Pyongyang also wants to use the reunions as a way to win political and humanitarian concessions from the conservative government of South Korean President Park Geun-hye, which took office a year ago, Chang said. During the more liberal South Korean government rule that ended six years ago, Seoul rewarded Pyongyang with rice and fertilizer shipments for arranging the family reunions.
But now Seoul is unlikely to approve big aid shipments for more reunions unless North Korea also takes serious nuclear disarmament measures, analysts say — something Pyongyang seems unwilling to do.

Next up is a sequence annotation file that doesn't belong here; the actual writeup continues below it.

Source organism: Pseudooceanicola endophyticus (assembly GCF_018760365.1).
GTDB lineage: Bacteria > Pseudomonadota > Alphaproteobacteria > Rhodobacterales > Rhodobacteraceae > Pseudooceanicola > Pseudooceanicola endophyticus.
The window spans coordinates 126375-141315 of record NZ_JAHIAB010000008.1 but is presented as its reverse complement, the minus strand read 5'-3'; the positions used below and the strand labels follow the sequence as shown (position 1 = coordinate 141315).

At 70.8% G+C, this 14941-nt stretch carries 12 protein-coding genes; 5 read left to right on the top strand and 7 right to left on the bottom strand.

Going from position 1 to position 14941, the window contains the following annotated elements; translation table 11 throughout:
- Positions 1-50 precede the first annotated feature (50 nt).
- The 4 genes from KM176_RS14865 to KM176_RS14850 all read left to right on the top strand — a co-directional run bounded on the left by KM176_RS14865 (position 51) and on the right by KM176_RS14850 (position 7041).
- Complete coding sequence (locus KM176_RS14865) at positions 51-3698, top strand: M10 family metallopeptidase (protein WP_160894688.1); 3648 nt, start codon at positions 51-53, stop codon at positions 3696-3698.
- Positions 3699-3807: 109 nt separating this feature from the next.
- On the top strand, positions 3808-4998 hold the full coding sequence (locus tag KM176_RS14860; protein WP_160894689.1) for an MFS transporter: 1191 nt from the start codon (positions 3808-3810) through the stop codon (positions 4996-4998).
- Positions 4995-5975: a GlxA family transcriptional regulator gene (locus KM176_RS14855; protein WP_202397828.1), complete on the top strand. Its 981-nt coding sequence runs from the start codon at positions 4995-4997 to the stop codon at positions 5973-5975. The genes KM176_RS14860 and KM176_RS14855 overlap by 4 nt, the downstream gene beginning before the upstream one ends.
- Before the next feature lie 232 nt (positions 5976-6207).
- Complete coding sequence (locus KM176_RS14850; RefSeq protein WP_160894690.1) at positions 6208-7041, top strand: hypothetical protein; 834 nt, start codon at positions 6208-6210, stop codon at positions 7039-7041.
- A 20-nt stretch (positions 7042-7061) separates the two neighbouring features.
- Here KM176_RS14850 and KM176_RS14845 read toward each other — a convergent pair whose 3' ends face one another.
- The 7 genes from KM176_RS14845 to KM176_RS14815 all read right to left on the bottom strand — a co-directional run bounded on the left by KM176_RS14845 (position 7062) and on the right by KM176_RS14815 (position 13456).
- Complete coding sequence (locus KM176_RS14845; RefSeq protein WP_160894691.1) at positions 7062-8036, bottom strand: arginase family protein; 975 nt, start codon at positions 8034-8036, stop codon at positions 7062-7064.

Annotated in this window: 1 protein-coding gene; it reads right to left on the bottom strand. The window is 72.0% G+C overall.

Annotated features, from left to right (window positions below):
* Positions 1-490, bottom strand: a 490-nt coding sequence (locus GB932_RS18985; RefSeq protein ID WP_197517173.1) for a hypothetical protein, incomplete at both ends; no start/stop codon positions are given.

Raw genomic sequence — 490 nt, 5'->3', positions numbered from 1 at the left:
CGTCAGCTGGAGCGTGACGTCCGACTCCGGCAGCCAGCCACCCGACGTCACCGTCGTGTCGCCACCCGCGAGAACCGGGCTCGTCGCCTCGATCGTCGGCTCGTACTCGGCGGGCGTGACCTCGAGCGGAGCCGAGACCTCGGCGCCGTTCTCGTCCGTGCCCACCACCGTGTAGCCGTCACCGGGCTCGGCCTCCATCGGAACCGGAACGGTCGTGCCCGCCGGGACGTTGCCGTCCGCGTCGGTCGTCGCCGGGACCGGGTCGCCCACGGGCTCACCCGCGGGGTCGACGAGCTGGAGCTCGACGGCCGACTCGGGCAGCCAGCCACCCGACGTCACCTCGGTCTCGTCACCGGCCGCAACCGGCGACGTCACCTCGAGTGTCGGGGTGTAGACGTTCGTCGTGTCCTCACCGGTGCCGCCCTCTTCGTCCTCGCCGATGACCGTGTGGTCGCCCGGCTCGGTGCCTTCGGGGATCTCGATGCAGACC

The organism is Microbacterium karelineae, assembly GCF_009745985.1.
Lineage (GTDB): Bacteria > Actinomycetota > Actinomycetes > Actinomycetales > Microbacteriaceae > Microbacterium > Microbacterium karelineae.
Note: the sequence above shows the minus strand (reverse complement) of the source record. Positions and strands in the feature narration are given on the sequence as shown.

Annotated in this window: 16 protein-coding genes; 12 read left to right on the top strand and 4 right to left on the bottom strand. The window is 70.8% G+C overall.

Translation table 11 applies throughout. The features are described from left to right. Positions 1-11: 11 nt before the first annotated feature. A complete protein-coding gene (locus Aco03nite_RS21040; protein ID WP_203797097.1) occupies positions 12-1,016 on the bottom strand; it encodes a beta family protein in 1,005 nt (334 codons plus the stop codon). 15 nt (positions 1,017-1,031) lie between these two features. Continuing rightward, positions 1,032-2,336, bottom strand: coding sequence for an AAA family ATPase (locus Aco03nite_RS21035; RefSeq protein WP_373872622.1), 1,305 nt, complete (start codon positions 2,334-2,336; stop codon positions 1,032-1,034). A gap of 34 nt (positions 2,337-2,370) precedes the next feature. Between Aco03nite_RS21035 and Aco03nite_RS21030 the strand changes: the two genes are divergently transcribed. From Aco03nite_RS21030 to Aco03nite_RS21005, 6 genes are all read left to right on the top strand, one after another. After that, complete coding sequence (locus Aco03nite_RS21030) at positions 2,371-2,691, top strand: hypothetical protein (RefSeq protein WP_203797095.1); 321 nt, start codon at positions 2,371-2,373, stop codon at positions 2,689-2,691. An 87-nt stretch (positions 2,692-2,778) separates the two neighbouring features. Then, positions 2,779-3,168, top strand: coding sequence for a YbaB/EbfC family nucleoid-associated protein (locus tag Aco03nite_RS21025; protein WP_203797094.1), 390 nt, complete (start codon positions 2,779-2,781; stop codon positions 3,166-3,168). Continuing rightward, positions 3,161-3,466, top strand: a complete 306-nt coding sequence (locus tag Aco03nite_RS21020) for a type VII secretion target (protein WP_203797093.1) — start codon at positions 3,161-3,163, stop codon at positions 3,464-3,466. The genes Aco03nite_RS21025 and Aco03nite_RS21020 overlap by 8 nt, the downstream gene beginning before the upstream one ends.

On Monday, South Korea offered sending vaccines and disinfectants to North Korea after the country recently reported its first outbreak of foot-and-mouth disease since January 2012, according to Seoul's Unification Ministry. The items would be South Korea's first direct government-level aid shipment to North Korea since 2010, ministry officials said.
Associated Press writer Kwon Su Hyeon contributed to this report.